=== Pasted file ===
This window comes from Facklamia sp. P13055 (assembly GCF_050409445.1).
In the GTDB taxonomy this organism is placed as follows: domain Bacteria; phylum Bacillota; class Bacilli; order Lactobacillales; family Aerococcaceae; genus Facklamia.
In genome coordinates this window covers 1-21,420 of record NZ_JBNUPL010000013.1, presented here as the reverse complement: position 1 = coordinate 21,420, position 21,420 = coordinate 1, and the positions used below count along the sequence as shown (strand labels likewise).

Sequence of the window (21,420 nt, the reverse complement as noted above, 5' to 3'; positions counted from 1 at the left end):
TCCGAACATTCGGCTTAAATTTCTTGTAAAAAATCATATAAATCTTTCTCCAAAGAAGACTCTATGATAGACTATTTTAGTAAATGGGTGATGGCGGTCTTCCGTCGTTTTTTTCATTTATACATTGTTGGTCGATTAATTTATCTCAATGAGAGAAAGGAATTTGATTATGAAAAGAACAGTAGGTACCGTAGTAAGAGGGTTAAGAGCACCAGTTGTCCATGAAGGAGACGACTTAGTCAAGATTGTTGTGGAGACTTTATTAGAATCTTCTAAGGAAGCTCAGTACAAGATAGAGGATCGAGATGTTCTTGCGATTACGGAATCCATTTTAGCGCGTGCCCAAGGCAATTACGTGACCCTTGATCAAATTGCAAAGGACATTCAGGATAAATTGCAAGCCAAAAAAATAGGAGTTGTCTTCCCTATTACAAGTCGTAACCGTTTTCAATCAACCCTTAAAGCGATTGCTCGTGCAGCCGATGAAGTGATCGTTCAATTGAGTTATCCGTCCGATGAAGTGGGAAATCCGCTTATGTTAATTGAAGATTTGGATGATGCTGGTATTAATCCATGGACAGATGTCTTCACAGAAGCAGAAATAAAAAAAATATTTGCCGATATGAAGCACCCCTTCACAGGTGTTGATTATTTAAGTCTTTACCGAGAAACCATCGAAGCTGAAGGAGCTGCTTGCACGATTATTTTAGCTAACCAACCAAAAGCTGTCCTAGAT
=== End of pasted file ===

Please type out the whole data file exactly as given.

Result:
This window comes from Facklamia sp. P13055 (assembly GCF_050409445.1).
In the GTDB taxonomy this organism is placed as follows: domain Bacteria; phylum Bacillota; class Bacilli; order Lactobacillales; family Aerococcaceae; genus Facklamia.
In genome coordinates this window covers 1-21,420 of record NZ_JBNUPL010000013.1, presented here as the reverse complement: position 1 = coordinate 21,420, position 21,420 = coordinate 1, and the positions used below count along the sequence as shown (strand labels likewise).

Sequence of the window (21,420 nt, the reverse complement as noted above, 5' to 3'; positions counted from 1 at the left end):
TCCGAACATTCGGCTTAAATTTCTTGTAAAAAATCATATAAATCTTTCTCCAAAGAAGACTCTATGATAGACTATTTTAGTAAATGGGTGATGGCGGTCTTCCGTCGTTTTTTTCATTTATACATTGTTGGTCGATTAATTTATCTCAATGAGAGAAAGGAATTTGATTATGAAAAGAACAGTAGGTACCGTAGTAAGAGGGTTAAGAGCACCAGTTGTCCATGAAGGAGACGACTTAGTCAAGATTGTTGTGGAGACTTTATTAGAATCTTCTAAGGAAGCTCAGTACAAGATAGAGGATCGAGATGTTCTTGCGATTACGGAATCCATTTTAGCGCGTGCCCAAGGCAATTACGTGACCCTTGATCAAATTGCAAAGGACATTCAGGATAAATTGCAAGCCAAAAAAATAGGAGTTGTCTTCCCTATTACAAGTCGTAACCGTTTTCAATCAACCCTTAAAGCGATTGCTCGTGCAGCCGATGAAGTGATCGTTCAATTGAGTTATCCGTCCGATGAAGTGGGAAATCCGCTTATGTTAATTGAAGATTTGGATGATGCTGGTATTAATCCATGGACAGATGTCTTCACAGAAGCAGAAATAAAAAAAATATTTGCCGATATGAAGCACCCCTTCACAGGTGTTGATTATTTAAGTCTTTACCGAGAAACCATCGAAGCTGAAGGAGCTGCTTGCACGATTATTTTAGCTAACCAACCAAAAGCTGTCCTAGAT